Celebrating the New Year with Your Kids

Five easy ways to celebrate the New Year with your kids. (Photo: Thinkstock)Staying up until midnight or partying the night away sounds like a great way to celebrate the New Year -- if you're an adult. But once you have kids at home, welcoming in the New Year takes a decidedly different tone. Here are a few easy ways to celebrate with your kids.

Related: Kissing at Midnight -- The History of the New Years' Eve Kiss

Make a day of it. When it's midnight in Mumbai it's just 1:30 p.m. in New York. Start your celebration at noon instead of midnight, and look at pictures from other countries as 2013 dawns in each time zone.

Have a family party before the grown-up party. You can still have friends over (or go out) to celebrate, but why not throw a party for your kids beforehand? Dress up, drink sparkling juice or cider out of pretty cups, and eat a celebratory dinner made up entirely of appetizers and finger foods (yes, you can still make it a well-balanced meal!). Ring in the New Year around your toddler's bedtime (midnight in London is 7 p.m. on the East Coast) and then again with your friends at midnight.

Look back over the year. With Facebook and online photo-sharing sites, reminiscing about the best parts of the past year is a snap. Feeling extra creative? Select photos in advance, print them out, and spend New Year's Eve creating a family scrapbook filled with written memories, snapshots, and mementos (and then ask everyone in your family to sign it).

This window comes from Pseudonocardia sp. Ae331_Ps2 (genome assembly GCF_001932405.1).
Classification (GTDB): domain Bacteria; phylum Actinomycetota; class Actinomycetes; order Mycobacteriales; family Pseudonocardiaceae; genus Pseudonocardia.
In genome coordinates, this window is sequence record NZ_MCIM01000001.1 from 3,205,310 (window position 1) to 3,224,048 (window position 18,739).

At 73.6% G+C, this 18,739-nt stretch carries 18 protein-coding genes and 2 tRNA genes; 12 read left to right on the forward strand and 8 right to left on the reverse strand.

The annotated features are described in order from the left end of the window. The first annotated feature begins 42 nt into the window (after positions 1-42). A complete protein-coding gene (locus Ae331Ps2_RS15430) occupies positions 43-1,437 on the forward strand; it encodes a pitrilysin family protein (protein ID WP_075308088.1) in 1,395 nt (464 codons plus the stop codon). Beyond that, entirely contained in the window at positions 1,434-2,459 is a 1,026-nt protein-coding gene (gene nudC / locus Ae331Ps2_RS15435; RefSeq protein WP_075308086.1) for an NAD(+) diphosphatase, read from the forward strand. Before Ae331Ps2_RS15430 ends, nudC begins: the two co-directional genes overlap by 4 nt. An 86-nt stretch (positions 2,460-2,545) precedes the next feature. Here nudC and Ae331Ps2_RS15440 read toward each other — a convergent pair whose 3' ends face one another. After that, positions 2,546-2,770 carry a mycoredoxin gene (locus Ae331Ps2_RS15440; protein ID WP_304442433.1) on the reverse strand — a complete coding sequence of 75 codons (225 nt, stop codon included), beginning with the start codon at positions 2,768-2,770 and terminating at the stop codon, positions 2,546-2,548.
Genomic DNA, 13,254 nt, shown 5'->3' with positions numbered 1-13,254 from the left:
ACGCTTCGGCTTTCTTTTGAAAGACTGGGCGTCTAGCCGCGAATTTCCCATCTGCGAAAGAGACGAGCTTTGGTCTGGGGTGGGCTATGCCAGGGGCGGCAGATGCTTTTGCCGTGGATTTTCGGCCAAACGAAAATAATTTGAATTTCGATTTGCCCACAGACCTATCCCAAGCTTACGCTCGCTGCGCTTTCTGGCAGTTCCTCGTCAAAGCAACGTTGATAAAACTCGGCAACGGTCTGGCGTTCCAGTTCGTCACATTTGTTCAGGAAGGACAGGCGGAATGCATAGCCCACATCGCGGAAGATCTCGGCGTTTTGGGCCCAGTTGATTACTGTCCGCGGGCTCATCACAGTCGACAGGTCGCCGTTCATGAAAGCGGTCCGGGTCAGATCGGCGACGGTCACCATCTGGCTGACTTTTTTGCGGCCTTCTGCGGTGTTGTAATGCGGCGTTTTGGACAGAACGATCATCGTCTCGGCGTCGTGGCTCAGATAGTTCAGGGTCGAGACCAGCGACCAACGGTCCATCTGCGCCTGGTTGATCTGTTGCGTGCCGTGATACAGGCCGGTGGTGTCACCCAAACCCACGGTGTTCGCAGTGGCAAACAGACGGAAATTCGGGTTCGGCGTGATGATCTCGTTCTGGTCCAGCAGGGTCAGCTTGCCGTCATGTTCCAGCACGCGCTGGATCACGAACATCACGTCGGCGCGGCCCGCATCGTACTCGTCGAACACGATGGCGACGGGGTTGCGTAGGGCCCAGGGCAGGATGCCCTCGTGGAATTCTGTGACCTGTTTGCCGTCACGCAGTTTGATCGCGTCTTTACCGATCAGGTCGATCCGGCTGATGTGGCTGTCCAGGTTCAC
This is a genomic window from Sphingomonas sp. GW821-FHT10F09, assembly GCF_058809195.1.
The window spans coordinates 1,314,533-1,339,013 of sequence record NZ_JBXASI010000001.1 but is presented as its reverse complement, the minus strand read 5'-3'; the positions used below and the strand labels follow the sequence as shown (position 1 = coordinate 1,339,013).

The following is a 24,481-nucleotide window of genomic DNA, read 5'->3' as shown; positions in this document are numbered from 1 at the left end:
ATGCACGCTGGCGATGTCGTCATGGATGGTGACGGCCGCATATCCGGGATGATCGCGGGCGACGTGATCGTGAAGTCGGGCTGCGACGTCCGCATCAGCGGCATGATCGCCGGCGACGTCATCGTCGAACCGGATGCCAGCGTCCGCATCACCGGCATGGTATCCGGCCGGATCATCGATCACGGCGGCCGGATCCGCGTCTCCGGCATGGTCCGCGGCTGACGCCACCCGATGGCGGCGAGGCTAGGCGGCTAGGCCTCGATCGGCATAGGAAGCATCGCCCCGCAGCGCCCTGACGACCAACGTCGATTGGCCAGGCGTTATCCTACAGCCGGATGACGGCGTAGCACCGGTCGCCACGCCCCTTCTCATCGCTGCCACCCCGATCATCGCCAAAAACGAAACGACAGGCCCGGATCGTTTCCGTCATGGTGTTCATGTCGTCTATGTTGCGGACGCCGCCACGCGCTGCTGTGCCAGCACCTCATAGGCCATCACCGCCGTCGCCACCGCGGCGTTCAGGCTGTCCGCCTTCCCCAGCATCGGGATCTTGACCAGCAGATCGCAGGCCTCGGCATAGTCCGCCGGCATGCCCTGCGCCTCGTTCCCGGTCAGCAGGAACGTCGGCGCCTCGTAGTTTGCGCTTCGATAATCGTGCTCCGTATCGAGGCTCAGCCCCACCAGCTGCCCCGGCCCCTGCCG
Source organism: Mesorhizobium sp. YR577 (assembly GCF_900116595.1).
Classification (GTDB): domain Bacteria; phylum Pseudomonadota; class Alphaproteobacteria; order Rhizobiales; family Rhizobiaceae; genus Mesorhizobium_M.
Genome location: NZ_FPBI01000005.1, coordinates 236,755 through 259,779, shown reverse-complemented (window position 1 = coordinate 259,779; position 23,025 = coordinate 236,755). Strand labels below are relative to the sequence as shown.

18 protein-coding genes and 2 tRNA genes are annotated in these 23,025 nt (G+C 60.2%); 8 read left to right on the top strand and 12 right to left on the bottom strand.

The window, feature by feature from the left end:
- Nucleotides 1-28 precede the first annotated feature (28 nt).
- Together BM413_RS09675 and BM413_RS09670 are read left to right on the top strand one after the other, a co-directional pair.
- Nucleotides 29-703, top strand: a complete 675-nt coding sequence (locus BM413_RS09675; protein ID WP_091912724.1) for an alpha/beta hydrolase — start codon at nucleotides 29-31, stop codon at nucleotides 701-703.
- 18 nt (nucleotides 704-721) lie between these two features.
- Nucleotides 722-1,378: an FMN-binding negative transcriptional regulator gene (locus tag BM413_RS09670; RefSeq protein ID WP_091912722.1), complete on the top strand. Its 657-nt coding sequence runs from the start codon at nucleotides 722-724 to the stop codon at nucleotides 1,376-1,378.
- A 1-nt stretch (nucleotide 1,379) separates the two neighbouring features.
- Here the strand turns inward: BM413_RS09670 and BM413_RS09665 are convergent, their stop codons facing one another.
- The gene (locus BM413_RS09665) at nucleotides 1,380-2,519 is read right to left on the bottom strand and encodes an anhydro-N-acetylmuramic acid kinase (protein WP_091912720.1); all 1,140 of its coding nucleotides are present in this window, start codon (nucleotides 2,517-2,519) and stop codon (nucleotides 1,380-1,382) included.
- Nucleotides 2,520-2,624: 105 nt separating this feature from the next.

Start a family tradition. It doesn't have to be complicated or expensive. Watch your family's favorite movies, cook (or order) a special New Year's Eve meal, do puzzles, play games, or just sing songs. The point is to create a ritual that your family can repeat every year -- one that your kids can pass along to the next generation.

Write out your New Years' resolutions together. If adults find it difficult to stick to their New Years' resolutions, should kids even try to come up with their own?

"Setting goals, even at an early age, can be a good thing," said pediatric psychologist Adelle Cadieux of Helen DeVos Children's Hospital in Grand Rapids, Michigan. "There can be many benefits to this kind of planning, whether or not the goal is attained in the long run."

Appropriate goals for kids could include playing outside more often, reading a certain number of pages per week, trying new foods, doing an additional chore, or honing their best manners.

How are you celebrating the New Year with your kids?

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